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  • Ad-Avoidance or Ad-Seeking?

    Ad-Avoidance or Ad-Seeking?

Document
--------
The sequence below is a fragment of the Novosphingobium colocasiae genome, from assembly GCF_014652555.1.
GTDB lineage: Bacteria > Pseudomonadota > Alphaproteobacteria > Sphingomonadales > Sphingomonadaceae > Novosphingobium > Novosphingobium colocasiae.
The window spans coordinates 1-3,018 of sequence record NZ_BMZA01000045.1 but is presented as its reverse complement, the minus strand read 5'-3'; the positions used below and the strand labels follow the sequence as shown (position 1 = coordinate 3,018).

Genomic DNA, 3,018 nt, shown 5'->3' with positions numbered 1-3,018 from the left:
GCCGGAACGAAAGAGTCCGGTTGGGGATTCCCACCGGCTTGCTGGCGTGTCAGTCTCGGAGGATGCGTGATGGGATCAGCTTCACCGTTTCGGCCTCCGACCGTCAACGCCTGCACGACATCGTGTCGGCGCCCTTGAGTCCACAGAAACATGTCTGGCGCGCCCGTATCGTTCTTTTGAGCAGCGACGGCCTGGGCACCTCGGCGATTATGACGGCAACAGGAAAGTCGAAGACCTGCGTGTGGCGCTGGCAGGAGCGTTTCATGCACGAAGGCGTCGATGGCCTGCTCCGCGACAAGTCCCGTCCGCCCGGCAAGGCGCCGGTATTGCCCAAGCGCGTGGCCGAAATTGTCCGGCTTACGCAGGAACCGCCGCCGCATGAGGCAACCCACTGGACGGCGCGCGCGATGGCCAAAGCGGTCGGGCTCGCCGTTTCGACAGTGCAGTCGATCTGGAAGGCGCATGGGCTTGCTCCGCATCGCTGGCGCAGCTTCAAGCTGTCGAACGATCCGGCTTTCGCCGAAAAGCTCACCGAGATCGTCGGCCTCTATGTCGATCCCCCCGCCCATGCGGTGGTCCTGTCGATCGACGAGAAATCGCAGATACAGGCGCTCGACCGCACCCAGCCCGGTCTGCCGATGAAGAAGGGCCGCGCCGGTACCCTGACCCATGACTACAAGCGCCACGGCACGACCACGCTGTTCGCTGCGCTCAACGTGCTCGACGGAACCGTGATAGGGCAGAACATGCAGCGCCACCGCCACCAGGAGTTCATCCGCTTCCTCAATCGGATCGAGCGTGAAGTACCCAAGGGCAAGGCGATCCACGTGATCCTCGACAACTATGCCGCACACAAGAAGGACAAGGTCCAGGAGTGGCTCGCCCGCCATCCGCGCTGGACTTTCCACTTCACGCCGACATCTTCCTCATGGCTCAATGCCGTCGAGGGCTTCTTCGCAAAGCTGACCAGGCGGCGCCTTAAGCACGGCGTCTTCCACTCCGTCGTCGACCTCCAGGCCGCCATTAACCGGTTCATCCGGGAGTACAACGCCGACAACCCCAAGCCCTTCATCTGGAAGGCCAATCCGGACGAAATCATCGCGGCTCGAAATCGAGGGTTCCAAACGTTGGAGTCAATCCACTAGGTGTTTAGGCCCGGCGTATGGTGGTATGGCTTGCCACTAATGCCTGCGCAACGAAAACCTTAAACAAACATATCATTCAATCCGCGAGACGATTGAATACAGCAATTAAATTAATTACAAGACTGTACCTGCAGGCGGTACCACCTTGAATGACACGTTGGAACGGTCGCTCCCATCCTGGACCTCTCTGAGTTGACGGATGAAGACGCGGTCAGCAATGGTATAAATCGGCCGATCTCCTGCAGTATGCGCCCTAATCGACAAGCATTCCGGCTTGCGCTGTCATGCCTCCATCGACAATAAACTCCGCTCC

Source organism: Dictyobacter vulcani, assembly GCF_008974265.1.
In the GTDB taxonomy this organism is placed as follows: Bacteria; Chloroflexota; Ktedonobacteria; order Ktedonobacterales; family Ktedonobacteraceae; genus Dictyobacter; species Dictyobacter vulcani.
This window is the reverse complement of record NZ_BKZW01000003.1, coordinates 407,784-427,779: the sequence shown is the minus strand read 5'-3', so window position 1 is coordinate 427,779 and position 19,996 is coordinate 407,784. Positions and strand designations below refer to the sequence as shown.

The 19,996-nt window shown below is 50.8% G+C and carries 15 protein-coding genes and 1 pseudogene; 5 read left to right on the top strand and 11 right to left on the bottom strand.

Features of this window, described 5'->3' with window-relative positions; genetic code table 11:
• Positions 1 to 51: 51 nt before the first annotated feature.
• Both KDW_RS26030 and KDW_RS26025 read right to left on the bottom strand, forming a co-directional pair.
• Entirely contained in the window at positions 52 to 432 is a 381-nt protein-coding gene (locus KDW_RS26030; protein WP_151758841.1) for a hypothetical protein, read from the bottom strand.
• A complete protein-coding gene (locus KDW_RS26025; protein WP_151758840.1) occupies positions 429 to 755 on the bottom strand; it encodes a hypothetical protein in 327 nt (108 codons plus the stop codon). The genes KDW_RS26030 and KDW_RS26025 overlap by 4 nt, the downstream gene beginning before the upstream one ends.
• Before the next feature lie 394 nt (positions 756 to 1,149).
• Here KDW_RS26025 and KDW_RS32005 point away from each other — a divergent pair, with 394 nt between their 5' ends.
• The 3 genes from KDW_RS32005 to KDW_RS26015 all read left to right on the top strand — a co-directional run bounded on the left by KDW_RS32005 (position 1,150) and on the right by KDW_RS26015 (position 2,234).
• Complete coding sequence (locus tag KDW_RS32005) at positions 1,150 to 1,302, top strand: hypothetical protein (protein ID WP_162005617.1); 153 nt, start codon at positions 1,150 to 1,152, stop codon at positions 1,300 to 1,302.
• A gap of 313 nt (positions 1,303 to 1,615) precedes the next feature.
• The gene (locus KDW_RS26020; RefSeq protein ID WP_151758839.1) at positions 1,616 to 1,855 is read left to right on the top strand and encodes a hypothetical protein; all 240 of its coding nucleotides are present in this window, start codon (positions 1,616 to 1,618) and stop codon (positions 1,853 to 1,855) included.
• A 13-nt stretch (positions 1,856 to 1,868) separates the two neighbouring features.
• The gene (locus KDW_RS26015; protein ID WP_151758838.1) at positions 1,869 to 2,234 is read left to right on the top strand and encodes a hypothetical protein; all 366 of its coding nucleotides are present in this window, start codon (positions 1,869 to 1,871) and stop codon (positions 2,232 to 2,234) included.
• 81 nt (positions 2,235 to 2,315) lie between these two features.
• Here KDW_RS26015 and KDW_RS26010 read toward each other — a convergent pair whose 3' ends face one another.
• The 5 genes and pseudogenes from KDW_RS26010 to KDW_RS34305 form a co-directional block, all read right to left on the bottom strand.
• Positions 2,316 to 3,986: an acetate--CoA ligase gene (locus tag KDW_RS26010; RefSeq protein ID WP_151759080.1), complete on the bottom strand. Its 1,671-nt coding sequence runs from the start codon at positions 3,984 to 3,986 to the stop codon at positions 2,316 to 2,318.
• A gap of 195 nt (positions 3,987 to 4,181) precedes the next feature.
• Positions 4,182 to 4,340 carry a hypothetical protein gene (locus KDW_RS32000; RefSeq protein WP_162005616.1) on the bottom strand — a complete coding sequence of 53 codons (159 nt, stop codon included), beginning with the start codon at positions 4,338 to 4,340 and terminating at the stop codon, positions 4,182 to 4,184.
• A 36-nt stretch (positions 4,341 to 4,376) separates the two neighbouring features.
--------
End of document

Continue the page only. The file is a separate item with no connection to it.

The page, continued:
3 Min Read Nearly two-thirds of viewers said they would choose ad-supported TV over an ad-free subscription, and even welcome ads as long as they are relevant and not overly cumbersome—and as we had predicted, it’s not only the viewers who are turning their gaze to ad-supported instead of ad-free. In fact, the latest data cited in an Adweek article earlier this week revealed that ad-free streaming networks, including Disney+, Apple+ and Amazon Prime, were ironically among the top streaming advertisers by estimated national TV ad spend this year. Have Ad Dollars Finally Caught up With Eyeballs? While it’s certainly ironic, who can blame them? Leading market research provider, eMarketer, found that TV commercials are driving much of this discovery to new streaming content (34%) —and even more than social media (20%). And, for the first time ever, industry experts are seeing the gap closing between proverbial ad dollars and eyeballs. “This is the [first] time in my career that the dollars and the eyeballs are actually kind of in parity,” said Interactive Advertising Bureau (IAB) Senior Vice President of Research and Analytics Sue Hogan. An IAB survey of over 350 advertising executives found that Connected TV (CTV) advertising spending per advertiser increased on average by 22% in 2020, and that upfront negotiations this year were skewing in CTV’s favor, with ad spend increasing by nearly 50%.  Why Ad-Supported Streaming = A Better Viewing Experience CTV advertising is one of the fastest growing channels in the US ad spending market, and let’s not forget—marketers are as much consumers as the CTV viewers in this growing market. Sixty percent of US marketers said they were shifting their ad dollars from linear TV to CTV this year. So, why are ad-free platforms jumping on the ad-supported bandwagon? “While we are seeing growth across all digital video, the movement to more audience-based buying approaches has resulted in increased buyer demand for CTV,” cited Eric John, Vice President of IAB Media Center. From a user-acquisition perspective, Connected TV’s audience-targeting capabilities, combined with a superior viewing experience are hard to beat. Platforms like MNTN Performance TV help brands measure the direct impact of their ads, including revenue, cost per acquisition, conversion rates and more. Additionally, since such platforms serve relevant ads based on audience-first targeting (not network-first), there’s no guesswork needed. Brands can even generate insights on which CTV networks are driving the most performance, and can use this intel to test, iterate, and refine their ad strategy. If history is any measure (looking at you, Netflix), it’s apparent that ad-free subscription platforms can only sustain their business models through increasing their costs, which will eventually hit the cap of what consumers are willing to pay. Ad-supported networks meanwhile offer much more flexibility and are seen as better value to consumers—and can always offer lower price points than ad-free models. That’s good news for advertisers looking to reach consumers who are increasingly gravitating toward ad-supported streaming networks. Coupled with CTV’s targeting and measurement capabilities, it presents a major ad-supported opportunity for all brands.  Sign Up for the Connected TV ReportSubscribe to the report Apple, Amazon, NBC and more use to get their CTV news.